Vietnam Veterans Memorial State Park
Vietnam Veterans Memorial State Park was the first major Vietnam memorial in the United States. It is currently the only state park dedicated exclusively to veterans of the Vietnam War. It is located off United States Highway 64 in Angel Fire (Colfax County) in the Sangre de Cristo Mountains on the Enchanted Circle Scenic Byway of northeastern New Mexico.
|Vietnam Veterans Memorial State Park|
The Peace and Brotherhood Chapel at the Vietnam Veterans Memorial State Park
|Location||Colfax, New Mexico, United States|
|Elevation||8,500 ft (2,600 m)|
|Governing body||New Mexico State Parks Division|
The memorial was begun by Victor and Jeanne Westphall, the grief-stricken parents of Marine First Lieutenant David Westphall, who was among sixteen young men in his unit killed in an ambush on May 22, 1968 in Vietnam. The Westphalls used their son's insurance policies to begin construction of the Peace and Brotherhood Chapel, with support from the Disabled American Veterans. The chapel resembles a sail and perches on the hillside overlooking the Moreno Valley. The chapel is open twenty-four hours per day. The David Westphall Veterans Foundation has since supported the operation of the memorial, which was dedicated on the anniversary of David's death in 1971. At the time of its construction, the site received national media attention and helped inspire the establishment of the Vietnam Veterans Memorial in Washington, D.C., completed in 1982. In 1987, the United States Congress recognized the Disabled American Veterans Vietnam Veterans National Memorial as "a memorial of national significance".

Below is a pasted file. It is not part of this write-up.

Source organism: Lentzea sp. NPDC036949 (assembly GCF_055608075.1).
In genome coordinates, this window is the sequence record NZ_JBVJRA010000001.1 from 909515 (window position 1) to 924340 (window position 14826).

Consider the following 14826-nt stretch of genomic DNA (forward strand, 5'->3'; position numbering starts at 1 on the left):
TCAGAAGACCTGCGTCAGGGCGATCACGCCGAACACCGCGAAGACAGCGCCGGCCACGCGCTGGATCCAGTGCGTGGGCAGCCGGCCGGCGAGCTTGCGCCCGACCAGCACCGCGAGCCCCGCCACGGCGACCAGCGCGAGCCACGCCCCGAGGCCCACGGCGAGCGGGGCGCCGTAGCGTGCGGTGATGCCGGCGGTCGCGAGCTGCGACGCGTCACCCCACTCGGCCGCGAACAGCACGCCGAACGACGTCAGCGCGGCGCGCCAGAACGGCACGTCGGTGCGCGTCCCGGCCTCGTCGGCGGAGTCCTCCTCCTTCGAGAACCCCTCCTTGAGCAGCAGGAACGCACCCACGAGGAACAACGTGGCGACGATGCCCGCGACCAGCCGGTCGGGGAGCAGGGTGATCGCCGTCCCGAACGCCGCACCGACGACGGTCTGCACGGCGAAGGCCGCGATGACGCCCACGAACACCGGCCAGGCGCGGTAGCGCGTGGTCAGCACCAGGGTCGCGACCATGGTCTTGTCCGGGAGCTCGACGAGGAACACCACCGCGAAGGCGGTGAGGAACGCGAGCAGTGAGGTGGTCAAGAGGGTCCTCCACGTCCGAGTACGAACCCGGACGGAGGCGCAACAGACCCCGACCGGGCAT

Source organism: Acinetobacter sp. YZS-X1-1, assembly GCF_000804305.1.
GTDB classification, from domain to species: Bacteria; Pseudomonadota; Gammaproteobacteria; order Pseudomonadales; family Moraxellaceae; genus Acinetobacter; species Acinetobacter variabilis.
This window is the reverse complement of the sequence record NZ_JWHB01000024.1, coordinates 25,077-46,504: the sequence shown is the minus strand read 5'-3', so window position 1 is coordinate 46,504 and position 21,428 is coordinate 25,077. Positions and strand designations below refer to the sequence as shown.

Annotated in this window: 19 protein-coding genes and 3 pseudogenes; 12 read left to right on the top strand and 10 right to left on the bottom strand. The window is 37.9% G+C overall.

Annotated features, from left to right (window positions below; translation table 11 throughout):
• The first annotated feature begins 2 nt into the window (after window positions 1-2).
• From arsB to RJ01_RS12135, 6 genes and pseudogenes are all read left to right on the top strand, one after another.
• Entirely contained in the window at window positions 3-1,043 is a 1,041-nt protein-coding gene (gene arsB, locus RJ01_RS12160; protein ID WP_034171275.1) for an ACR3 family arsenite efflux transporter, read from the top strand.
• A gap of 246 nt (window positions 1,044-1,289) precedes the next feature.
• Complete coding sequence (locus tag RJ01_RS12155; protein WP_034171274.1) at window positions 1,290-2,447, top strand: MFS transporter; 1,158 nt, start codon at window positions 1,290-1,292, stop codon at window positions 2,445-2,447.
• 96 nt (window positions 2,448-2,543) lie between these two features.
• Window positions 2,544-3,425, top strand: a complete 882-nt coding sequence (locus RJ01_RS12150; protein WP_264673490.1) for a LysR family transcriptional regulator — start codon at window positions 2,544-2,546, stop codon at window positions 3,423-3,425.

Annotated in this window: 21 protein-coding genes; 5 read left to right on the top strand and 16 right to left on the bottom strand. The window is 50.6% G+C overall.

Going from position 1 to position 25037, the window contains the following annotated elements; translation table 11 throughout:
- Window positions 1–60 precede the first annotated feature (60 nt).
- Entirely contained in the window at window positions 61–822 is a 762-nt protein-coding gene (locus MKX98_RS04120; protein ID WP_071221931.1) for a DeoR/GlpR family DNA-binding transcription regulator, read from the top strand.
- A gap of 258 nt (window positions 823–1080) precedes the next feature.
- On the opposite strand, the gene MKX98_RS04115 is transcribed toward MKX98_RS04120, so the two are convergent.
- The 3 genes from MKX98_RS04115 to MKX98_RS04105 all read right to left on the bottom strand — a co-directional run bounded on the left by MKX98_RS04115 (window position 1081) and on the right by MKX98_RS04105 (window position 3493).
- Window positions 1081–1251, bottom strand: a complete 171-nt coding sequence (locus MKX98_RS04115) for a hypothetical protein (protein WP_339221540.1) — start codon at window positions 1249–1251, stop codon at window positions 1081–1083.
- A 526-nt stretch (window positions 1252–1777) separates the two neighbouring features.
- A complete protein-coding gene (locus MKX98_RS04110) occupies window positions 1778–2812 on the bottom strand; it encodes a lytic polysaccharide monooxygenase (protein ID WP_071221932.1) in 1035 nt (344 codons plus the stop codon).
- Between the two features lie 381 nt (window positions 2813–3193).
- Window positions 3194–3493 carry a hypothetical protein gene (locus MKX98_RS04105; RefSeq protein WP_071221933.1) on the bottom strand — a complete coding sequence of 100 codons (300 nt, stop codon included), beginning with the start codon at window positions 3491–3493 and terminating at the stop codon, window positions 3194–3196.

The park hosts thousands of annual visitors, many moved emotionally by the sacrifice of the Vietnam veterans. In 2005, the site became New Mexico's 33rd state park. It is operated in partnership with the Vietnam Veterans Memorial State Park Friends Group and the David Westphall Veterans Foundation, which allows it to be the only New Mexico State Park that does not charge a fee. These groups also fund the exhibits and museum supplies.
After extensive renovations, the Visitor Center re-opened in May 2010. There is a media room which shows the 86-minute Home Box Office documentary film Dear America: Letters Home from Vietnam. A research library is on site with donated photos of military personnel killed or missing in action. The POW/MIA flag waves outside the center. The center seeks to educate Americans about Vietnam and to maintain a haven for healing and reconciliation.
The memorial maintains a UH-1D model Huey helicopter known originally as "Viking Surprise," one of the first smokeships used in Vietnam. On March 26, 1967, the helicopter, while rescuing service personnel, was so badly damaged – 135 bullet holes – that it was returned to the United States for repairs. The copter returned to Vietnam and was later sent to the New Mexico National Guard, which donated it to the Angel Fire memorial.
The memorial also maintains a statue by Doug Scott of Taos, entitled "Dear Mom and Dad." It depicts a soldier, with his rifle on his shoulder, writing a letter home. There is also a scale model of the Vietnam Women's Memorial by Glenna Goodacre of Santa Fe (born in Lubbock, Texas), which was unveiled on the Washington Mall in 1993.
The Run for the Wall riders make Angel Fire and Vietnam Veterans Memorial State Park one of their first stops on their trip to the Vietnam Veterans Memorial in Washington, DC. Up to 500 motorcycles visit the Memorial on Friday the weekend before Memorial Day. Also, starting in 1981, there has been a motorcycle rally from the nearby town of Red River, New Mexico every Memorial Day weekend. Most of the riders visit the Memorial during the rally. Up to 30,000 motorcyclists attend.